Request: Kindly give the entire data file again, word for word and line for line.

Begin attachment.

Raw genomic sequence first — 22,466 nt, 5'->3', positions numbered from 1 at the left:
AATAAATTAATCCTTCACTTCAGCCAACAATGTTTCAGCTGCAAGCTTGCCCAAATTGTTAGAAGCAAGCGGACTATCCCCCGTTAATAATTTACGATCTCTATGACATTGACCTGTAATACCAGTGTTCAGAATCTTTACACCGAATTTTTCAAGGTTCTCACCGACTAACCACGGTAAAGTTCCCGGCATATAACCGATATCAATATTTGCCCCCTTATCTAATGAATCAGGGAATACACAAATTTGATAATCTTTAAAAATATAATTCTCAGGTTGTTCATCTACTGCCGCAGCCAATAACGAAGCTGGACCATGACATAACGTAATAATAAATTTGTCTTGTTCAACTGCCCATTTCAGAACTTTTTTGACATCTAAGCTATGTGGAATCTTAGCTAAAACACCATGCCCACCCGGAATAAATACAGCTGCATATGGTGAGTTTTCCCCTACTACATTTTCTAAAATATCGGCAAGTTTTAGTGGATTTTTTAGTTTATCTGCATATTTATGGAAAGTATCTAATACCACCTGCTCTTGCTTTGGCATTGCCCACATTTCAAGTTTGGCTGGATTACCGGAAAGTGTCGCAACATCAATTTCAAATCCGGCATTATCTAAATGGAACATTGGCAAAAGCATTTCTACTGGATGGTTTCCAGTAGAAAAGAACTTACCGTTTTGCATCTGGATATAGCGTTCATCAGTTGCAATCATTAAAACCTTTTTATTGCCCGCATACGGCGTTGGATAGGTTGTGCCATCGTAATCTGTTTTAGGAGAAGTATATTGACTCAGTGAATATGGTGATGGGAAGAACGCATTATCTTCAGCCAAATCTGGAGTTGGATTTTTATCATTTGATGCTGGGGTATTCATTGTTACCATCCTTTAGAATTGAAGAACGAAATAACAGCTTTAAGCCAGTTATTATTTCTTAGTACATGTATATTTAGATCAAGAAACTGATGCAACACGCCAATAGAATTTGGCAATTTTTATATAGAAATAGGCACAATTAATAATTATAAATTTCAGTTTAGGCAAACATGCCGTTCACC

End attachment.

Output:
Raw genomic sequence first — 22,466 nt, 5'->3', positions numbered from 1 at the left:
AATAAATTAATCCTTCACTTCAGCCAACAATGTTTCAGCTGCAAGCTTGCCCAAATTGTTAGAAGCAAGCGGACTATCCCCCGTTAATAATTTACGATCTCTATGACATTGACCTGTAATACCAGTGTTCAGAATCTTTACACCGAATTTTTCAAGGTTCTCACCGACTAACCACGGTAAAGTTCCCGGCATATAACCGATATCAATATTTGCCCCCTTATCTAATGAATCAGGGAATACACAAATTTGATAATCTTTAAAAATATAATTCTCAGGTTGTTCATCTACTGCCGCAGCCAATAACGAAGCTGGACCATGACATAACGTAATAATAAATTTGTCTTGTTCAACTGCCCATTTCAGAACTTTTTTGACATCTAAGCTATGTGGAATCTTAGCTAAAACACCATGCCCACCCGGAATAAATACAGCTGCATATGGTGAGTTTTCCCCTACTACATTTTCTAAAATATCGGCAAGTTTTAGTGGATTTTTTAGTTTATCTGCATATTTATGGAAAGTATCTAATACCACCTGCTCTTGCTTTGGCATTGCCCACATTTCAAGTTTGGCTGGATTACCGGAAAGTGTCGCAACATCAATTTCAAATCCGGCATTATCTAAATGGAACATTGGCAAAAGCATTTCTACTGGATGGTTTCCAGTAGAAAAGAACTTACCGTTTTGCATCTGGATATAGCGTTCATCAGTTGCAATCATTAAAACCTTTTTATTGCCCGCATACGGCGTTGGATAGGTTGTGCCATCGTAATCTGTTTTAGGAGAAGTATATTGACTCAGTGAATATGGTGATGGGAAGAACGCATTATCTTCAGCCAAATCTGGAGTTGGATTTTTATCATTTGATGCTGGGGTATTCATTGTTACCATCCTTTAGAATTGAAGAACGAAATAACAGCTTTAAGCCAGTTATTATTTCTTAGTACATGTATATTTAGATCAAGAAACTGATGCAACACGCCAATAGAATTTGGCAATTTTTATATAGAAATAGGCACAATTAATAATTATAAATTTCAGTTTAGGCAAACATGCCGTTCACC